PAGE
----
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Testing Matters: Massachusetts' new HIV testing law and what it means

Larry Day was diagnosed with HIV in April 1996, after being tested without giving his consent. In this video, Day tells his HIV testing story and explains why both the new Massachusetts law and doctor-patient conversation are important.
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Larry Day, Manager of HIV Health Promotion at the AIDS Action Committee of Massachusetts (Emily Judem/GlobalPost)

BOSTON – Larry Day was diagnosed with HIV in April, 1996, after being tested without giving his consent. He arrived at the hospital sick, and the doctor tested him for HIV without his knowledge. Without the opportunity for counseling or a conversation with the doctor, he said, he wasn’t mentally prepared to hear the news.

In Massachusetts, a law will take effect on July 26 that requires verbal consent from patients before an HIV test can be given, as opposed to necessitating written consent, which is the commonwealth’s current requirement. Massachusetts was the second to last state in the country to change its law to require verbal consent (Nebraska is the only other state where written consent is needed).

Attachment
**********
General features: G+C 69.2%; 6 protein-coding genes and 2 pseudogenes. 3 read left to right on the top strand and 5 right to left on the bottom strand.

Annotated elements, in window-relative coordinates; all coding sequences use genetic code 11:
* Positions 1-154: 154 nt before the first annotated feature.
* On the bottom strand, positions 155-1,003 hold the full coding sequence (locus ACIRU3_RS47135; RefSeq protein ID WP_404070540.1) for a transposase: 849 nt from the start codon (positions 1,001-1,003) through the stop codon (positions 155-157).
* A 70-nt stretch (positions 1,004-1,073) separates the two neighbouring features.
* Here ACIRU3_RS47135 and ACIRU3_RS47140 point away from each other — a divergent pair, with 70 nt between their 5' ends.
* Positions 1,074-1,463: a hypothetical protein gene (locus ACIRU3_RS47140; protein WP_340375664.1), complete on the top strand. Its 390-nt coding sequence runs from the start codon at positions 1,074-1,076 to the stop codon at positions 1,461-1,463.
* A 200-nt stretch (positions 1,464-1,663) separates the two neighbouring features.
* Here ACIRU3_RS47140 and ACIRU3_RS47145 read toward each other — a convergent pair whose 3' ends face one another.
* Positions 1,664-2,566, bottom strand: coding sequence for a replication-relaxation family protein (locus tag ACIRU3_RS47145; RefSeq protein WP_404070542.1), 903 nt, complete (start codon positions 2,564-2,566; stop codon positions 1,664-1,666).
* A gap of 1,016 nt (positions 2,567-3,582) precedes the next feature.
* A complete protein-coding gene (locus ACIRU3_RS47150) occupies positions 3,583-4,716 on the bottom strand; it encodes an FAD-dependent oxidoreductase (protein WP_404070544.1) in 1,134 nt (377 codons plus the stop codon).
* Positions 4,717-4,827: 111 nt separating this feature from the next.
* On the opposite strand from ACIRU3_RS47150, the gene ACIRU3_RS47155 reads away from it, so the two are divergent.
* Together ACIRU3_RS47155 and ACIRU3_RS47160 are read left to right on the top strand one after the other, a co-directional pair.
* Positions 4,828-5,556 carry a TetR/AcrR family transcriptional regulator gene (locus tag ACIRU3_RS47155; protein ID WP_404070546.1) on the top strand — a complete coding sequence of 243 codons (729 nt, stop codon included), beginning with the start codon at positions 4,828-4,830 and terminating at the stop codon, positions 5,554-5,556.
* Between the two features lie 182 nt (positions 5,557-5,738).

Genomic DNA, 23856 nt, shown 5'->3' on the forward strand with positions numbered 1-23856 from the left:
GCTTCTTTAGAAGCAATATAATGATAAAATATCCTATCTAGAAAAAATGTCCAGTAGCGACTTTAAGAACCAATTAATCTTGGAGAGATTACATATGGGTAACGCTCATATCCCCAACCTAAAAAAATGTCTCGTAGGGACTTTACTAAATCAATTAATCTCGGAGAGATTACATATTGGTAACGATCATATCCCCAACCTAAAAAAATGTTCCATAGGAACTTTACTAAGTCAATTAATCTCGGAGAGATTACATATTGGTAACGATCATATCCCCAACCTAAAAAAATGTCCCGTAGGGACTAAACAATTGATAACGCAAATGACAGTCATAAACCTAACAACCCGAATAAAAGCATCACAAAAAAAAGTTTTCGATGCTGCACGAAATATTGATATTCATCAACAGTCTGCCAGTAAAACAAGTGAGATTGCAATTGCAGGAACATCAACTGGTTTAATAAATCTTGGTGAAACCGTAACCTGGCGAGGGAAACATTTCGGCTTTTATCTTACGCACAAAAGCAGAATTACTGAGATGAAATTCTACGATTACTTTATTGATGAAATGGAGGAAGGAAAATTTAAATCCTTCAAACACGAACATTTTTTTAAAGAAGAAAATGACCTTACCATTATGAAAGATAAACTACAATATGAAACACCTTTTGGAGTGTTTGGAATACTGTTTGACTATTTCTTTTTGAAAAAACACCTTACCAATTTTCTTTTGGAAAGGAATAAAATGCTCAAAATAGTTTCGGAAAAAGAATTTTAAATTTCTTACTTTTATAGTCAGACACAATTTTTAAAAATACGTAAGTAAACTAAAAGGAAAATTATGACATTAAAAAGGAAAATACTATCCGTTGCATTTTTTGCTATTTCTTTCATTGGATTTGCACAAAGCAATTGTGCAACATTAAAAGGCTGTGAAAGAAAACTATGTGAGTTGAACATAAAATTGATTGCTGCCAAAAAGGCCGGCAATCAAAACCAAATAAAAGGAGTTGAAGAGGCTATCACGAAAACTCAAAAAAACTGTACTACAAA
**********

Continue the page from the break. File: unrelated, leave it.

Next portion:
States and AIDS advocacy organizations are pushing for routinized testing because according to the CDC, nearly 20 percent of the 1.1 million Americans living with HIV/AIDS do not know they’re infected. Without that knowledge, of course, HIV positive people risk not knowing to seek treatment until it is too late. 

In this video, Day tells his HIV testing story and explains why both the new law and doctor-patient conversation are important. 

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More from GlobalPost: National HIV Testing Day: A delicate balance

http://www.globalpost.com/dispatches/globalpost-blogs/global-pulse/mass-new-hiv-testing-law-video

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